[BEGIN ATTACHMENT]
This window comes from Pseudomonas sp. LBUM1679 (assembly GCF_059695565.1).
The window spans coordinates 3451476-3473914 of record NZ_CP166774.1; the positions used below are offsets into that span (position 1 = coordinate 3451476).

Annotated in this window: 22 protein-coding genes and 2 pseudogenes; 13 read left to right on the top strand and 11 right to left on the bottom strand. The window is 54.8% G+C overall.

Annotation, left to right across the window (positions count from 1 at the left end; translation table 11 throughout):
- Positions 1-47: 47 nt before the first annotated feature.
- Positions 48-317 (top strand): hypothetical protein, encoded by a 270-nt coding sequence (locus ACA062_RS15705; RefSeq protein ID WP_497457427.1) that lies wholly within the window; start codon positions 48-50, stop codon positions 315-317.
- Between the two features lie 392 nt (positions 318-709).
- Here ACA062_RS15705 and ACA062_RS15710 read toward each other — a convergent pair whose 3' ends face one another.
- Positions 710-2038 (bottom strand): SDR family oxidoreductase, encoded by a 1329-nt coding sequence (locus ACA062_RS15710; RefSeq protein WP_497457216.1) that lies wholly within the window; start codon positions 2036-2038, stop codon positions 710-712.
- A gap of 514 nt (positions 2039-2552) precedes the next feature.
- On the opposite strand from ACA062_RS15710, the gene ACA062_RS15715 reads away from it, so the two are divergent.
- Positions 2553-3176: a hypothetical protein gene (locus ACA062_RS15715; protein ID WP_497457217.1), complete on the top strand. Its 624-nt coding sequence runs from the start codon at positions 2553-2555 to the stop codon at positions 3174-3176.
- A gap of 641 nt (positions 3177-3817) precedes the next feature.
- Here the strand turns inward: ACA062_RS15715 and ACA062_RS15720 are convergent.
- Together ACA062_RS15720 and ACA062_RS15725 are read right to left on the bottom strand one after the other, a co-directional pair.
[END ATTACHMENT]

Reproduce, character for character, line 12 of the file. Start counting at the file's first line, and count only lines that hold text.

- Positions 2553-3176: a hypothetical protein gene (locus ACA062_RS15715; protein ID WP_497457217.1), complete on the top strand. Its 624-nt coding sequence runs from the start codon at positions 2553-2555 to the stop codon at positions 3174-3176.